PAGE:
MAP OF SANTA FE NATIONAL CEMETERY
Santa Fe National Cemetery is located within the city limits of Santa Fe, N.M., approximately one mile northwest of the main plaza. Thirteen years before the Pilgrims settled in Plymouth Colony, the Spanish had established a small settlement in Santa Fe, N.M. Santa Fe would soon become the seat of power for the Spanish Empire north of the Rio Grande and the oldest capital city in North America. Santa Fe is the site of both the oldest public building in America, the Palace of the Governors, and the nation's oldest community celebration, the Santa Fe Fiesta, established in 1712 to commemorate the Spanish reconquest of New Mexico in summer 1692. Conquistador Don Pedro de Peralta and his men laid out the plan for Santa Fe at the base of the Sangre de Cristo Mountains on the site of the ancient Pueblo ruin of Kaupoge, or “place of shell beads near the water.” When Mexico gained its independence from Spain, Santa Fe became the capital of the province of New Mexico. With the Spanish defeat came an end to the policy of a closed empire; American trappers and traders journeyed into the region along the 1,000 mile Santa Fe trail beginning in Arrow Rock, Mo. For a brief period in 1837, northern New Mexico farmers rebelled against Mexican rule, killing the provincial governor in what has been called the Chimayó Rebellion, and occupying the capital. The insurrectionists were soon defeated and peace returned to Santa Fe for almost a decade. In 1846, at the outset of the Mexican-American War, President James K. Polk asked General Stephen Watts Kearny to muster an army and march 1,000 miles into the Southwest to claim that region for the United States and organize territorial governments along the way. Kearny, faced with a Mexican administration weakened by years of occupation and political turmoil, was able to take Santa Fe without firing a shot. In quick succession, he won over the local leadership, assured a peaceful transition to a new civilian government and implemented a new legal code for the territory before continuing on to Arizona and California. While there was little armed conflict in the territory of New Mexico during the Civil War, there were some engagements in the area of Santa Fe. Confederate General Henry H. Sibley raised and equipped a column to secure the secessionist claims in the New Mexico and Arizona region. Undermanned, often commanded by secessionist sympathizers and largely abandoned, the U.S. installations in the region were initially unable to defend themselves. News of the Confederate advance into New Mexico quickly raised volunteers from the Colorado Territory who took up the march. In addition, a large "California column" was raised to help defend the city of Santa Fe. Toward the end of March 1862, Union Major John M. Chivington encountered a Confederate force southeast of the city, where the Santa Fe Trail crossed the mountains. Several days of skirmishes culminated in a battle at Glorieta Pass. Although the Confederates held their own, several hundred Union soldiers moved to the far end of the canyon and attacked the unprotected supply train. After bayoneting the pack animals and burning the wagons, the Union forces left Sibley's men little choice but to make the long trek back to Texas. The campaign not only ended Southern ambitions in the Southwest but it also forced the Confederate abandonment of Fort Bliss outside El Paso, Texas. At the close of the Civil War, the federal government established a cemetery for the reinternment of Union soldiers who died during the brief military activity in the area. The ground initially chosen was located just west of Santa Fe and is currently part of Santa Fe National Cemetery. The Roman Catholic Diocese of Santa Fe, who owned the property, donated the land to the United States in 1870. Santa Fe’s initial designation as a national cemetery was short lived. In July 1876, the War Department decided that, to save expenses, its status should be downgraded to that of a post cemetery. The superintendent was transferred to Mound City National Cemetery, Ill., and the quartermaster was transferred to Fort Macy, a local post in Santa Fe. Nine years later, however, it was re-established as a national cemetery.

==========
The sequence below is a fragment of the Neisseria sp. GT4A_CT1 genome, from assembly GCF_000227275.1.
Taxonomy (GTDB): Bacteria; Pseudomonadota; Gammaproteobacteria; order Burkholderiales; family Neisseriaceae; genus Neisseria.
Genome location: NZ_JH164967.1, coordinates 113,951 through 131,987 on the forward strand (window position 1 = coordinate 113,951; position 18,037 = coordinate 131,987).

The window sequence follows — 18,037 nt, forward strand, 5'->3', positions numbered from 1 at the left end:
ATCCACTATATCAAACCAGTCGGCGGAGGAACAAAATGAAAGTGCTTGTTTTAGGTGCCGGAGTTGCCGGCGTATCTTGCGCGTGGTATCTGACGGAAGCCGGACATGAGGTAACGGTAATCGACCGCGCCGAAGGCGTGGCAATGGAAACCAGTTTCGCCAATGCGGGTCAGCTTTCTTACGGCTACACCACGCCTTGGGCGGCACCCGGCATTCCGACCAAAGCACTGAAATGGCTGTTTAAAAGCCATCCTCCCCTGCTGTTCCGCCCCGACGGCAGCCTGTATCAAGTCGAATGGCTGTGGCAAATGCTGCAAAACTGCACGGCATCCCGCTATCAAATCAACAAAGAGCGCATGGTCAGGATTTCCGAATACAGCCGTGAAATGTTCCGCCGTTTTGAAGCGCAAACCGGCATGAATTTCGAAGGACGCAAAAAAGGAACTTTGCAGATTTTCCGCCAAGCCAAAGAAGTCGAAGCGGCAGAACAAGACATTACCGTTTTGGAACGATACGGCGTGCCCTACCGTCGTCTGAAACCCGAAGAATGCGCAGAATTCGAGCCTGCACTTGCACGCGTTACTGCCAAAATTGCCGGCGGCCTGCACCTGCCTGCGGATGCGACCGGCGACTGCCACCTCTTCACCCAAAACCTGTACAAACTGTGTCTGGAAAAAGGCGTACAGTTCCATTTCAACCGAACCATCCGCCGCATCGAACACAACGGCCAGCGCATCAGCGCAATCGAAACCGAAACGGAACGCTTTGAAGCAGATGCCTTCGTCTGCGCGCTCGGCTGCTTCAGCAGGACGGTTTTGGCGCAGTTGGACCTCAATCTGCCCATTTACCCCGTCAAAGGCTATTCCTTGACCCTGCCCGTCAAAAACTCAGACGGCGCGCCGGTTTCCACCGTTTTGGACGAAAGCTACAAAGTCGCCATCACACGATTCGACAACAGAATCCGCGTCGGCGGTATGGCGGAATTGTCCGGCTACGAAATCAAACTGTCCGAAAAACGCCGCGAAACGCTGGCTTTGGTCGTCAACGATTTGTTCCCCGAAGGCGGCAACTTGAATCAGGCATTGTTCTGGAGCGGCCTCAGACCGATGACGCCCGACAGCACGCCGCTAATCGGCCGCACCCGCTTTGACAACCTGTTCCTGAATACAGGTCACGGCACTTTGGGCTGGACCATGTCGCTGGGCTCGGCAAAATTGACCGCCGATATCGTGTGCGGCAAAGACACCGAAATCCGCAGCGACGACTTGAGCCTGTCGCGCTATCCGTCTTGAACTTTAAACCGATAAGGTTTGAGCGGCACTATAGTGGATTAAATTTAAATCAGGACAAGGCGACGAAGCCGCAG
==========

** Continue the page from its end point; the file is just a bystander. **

Graves Z356A through Z475A photographed on 11/21/18.